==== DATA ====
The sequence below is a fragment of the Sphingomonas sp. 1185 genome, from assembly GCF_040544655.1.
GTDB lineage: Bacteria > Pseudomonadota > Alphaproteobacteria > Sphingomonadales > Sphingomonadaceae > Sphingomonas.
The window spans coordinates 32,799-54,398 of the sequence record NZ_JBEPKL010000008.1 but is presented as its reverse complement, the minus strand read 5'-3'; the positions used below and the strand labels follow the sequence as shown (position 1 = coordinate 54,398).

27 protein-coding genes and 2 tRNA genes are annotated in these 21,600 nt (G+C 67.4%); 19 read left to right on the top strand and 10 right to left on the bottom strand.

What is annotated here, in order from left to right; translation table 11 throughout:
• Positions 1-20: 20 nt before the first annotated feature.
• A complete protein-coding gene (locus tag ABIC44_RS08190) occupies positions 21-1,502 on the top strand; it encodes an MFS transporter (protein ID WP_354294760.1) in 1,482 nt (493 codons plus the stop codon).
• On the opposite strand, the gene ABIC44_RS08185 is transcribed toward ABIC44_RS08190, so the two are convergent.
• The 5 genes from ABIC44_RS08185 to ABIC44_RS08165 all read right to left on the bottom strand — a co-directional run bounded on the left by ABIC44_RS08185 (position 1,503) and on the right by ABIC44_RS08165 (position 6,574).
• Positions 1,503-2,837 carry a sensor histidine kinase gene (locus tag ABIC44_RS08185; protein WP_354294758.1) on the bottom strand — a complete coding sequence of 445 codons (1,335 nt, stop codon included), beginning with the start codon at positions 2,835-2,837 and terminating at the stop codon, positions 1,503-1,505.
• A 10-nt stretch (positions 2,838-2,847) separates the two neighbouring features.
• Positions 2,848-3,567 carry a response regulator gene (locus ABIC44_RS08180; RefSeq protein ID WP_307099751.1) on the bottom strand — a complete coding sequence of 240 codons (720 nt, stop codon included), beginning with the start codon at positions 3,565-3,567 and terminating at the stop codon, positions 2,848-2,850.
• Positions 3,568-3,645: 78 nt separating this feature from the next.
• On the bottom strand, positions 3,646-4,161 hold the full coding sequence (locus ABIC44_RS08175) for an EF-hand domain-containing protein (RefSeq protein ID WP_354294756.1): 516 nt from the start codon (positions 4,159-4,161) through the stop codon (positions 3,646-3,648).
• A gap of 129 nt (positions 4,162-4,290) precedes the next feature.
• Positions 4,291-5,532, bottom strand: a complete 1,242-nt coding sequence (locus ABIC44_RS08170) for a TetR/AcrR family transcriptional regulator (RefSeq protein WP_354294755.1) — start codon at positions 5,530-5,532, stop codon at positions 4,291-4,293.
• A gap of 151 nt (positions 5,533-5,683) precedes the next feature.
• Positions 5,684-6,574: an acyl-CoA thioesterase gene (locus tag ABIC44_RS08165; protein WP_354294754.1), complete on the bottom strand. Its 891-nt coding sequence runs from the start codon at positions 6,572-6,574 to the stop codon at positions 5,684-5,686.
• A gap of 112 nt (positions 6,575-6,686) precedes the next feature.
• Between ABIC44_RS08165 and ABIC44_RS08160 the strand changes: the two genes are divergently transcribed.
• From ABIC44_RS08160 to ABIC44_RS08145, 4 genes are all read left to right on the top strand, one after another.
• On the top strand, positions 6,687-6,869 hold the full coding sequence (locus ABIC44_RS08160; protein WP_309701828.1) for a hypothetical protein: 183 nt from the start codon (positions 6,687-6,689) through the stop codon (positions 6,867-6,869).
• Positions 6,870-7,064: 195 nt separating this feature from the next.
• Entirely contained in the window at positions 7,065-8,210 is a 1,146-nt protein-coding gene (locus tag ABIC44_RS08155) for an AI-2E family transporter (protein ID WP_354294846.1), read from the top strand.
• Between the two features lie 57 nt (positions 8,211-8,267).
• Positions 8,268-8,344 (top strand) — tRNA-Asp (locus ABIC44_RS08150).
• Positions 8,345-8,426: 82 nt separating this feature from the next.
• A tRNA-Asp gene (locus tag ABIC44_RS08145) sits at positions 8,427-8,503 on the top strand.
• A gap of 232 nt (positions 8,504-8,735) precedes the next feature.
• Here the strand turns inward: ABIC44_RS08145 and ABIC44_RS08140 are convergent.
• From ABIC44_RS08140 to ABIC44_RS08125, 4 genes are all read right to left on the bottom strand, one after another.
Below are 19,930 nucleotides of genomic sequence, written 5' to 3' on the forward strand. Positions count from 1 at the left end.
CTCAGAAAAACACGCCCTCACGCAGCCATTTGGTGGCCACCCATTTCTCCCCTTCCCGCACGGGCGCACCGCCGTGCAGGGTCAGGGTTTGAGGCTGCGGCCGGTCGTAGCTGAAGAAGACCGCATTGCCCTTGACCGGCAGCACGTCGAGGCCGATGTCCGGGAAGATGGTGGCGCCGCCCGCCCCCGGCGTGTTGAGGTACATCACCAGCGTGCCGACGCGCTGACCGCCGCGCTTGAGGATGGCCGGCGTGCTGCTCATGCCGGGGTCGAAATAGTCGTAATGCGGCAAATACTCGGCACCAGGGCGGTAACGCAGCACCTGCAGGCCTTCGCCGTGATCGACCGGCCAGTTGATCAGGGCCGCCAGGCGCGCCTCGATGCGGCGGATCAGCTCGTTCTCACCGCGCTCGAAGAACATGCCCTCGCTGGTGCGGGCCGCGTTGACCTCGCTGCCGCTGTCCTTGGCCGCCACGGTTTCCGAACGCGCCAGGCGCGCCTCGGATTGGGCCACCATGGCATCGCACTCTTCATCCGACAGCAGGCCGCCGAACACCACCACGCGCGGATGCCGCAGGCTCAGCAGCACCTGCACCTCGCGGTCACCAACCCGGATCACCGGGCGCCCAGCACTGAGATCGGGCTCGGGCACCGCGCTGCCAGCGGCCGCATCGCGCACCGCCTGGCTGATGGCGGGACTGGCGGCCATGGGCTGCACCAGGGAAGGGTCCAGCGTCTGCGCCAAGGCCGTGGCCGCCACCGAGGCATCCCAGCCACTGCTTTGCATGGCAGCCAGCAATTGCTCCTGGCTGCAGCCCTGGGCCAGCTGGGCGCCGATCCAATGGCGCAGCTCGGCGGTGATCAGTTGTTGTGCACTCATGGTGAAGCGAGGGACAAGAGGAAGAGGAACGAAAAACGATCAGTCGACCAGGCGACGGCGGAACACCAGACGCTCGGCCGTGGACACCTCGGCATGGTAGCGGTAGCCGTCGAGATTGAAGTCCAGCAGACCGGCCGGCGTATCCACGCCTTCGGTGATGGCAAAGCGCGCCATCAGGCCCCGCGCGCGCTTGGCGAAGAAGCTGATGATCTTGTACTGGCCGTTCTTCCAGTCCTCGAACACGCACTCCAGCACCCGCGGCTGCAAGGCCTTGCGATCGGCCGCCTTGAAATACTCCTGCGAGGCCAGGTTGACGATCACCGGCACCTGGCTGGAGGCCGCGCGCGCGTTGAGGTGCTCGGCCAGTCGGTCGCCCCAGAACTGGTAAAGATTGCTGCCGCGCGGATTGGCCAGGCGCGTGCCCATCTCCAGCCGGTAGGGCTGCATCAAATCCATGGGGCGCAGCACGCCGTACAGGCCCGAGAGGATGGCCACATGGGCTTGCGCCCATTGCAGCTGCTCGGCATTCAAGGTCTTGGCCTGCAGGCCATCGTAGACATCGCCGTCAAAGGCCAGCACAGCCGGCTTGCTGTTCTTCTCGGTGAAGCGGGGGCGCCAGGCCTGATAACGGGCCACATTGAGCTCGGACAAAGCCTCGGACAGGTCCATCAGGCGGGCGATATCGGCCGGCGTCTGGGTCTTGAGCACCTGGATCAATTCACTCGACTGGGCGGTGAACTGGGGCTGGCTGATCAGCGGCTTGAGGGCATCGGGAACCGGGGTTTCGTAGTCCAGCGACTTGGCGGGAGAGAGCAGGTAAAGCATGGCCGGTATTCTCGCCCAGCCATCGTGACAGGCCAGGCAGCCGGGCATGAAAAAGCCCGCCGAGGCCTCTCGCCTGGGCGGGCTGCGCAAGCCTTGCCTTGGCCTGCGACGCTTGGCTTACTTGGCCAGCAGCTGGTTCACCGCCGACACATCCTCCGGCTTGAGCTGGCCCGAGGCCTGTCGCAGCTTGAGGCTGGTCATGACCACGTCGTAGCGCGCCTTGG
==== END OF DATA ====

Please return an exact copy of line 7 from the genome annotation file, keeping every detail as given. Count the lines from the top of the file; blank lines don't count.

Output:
• A complete protein-coding gene (locus tag ABIC44_RS08190) occupies positions 21-1,502 on the top strand; it encodes an MFS transporter (protein ID WP_354294760.1) in 1,482 nt (493 codons plus the stop codon).